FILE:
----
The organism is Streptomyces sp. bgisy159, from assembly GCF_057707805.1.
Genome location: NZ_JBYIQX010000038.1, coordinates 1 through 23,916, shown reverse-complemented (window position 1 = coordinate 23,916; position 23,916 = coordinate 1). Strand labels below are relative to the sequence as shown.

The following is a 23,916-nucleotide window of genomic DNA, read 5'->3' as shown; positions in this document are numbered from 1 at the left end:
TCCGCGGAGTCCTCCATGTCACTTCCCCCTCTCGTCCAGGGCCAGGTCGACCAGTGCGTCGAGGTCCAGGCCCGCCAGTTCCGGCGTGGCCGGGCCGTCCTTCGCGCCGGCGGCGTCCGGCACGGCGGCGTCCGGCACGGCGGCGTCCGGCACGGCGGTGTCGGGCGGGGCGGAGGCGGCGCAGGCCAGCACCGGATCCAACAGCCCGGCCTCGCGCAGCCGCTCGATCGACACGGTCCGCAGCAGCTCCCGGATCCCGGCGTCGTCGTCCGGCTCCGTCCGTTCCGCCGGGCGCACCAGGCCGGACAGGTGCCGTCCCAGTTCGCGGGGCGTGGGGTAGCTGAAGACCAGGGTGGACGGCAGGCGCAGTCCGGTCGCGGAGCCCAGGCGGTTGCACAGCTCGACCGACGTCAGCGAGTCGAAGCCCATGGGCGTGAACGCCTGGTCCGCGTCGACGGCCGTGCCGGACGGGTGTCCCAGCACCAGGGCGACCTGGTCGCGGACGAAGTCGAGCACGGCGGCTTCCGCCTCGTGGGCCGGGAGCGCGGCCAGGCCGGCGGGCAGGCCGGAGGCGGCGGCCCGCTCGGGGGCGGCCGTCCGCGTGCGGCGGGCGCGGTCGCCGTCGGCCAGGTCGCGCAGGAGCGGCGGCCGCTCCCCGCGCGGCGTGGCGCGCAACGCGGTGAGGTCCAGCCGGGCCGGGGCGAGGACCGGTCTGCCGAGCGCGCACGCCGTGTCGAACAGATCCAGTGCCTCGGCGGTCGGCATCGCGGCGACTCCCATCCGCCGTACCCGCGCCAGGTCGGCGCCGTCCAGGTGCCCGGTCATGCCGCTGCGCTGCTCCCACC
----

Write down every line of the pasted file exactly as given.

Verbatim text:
The organism is Streptomyces sp. bgisy159, from assembly GCF_057707805.1.
Genome location: NZ_JBYIQX010000038.1, coordinates 1 through 23,916, shown reverse-complemented (window position 1 = coordinate 23,916; position 23,916 = coordinate 1). Strand labels below are relative to the sequence as shown.

The following is a 23,916-nucleotide window of genomic DNA, read 5'->3' as shown; positions in this document are numbered from 1 at the left end:
TCCGCGGAGTCCTCCATGTCACTTCCCCCTCTCGTCCAGGGCCAGGTCGACCAGTGCGTCGAGGTCCAGGCCCGCCAGTTCCGGCGTGGCCGGGCCGTCCTTCGCGCCGGCGGCGTCCGGCACGGCGGCGTCCGGCACGGCGGCGTCCGGCACGGCGGTGTCGGGCGGGGCGGAGGCGGCGCAGGCCAGCACCGGATCCAACAGCCCGGCCTCGCGCAGCCGCTCGATCGACACGGTCCGCAGCAGCTCCCGGATCCCGGCGTCGTCGTCCGGCTCCGTCCGTTCCGCCGGGCGCACCAGGCCGGACAGGTGCCGTCCCAGTTCGCGGGGCGTGGGGTAGCTGAAGACCAGGGTGGACGGCAGGCGCAGTCCGGTCGCGGAGCCCAGGCGGTTGCACAGCTCGACCGACGTCAGCGAGTCGAAGCCCATGGGCGTGAACGCCTGGTCCGCGTCGACGGCCGTGCCGGACGGGTGTCCCAGCACCAGGGCGACCTGGTCGCGGACGAAGTCGAGCACGGCGGCTTCCGCCTCGTGGGCCGGGAGCGCGGCCAGGCCGGCGGGCAGGCCGGAGGCGGCGGCCCGCTCGGGGGCGGCCGTCCGCGTGCGGCGGGCGCGGTCGCCGTCGGCCAGGTCGCGCAGGAGCGGCGGCCGCTCCCCGCGCGGCGTGGCGCGCAACGCGGTGAGGTCCAGCCGGGCCGGGGCGAGGACCGGTCTGCCGAGCGCGCACGCCGTGTCGAACAGATCCAGTGCCTCGGCGGTCGGCATCGCGGCGACTCCCATCCGCCGTACCCGCGCCAGGTCGGCGCCGTCCAGGTGCCCGGTCATGCCGCTGCGCTGCTCCCACC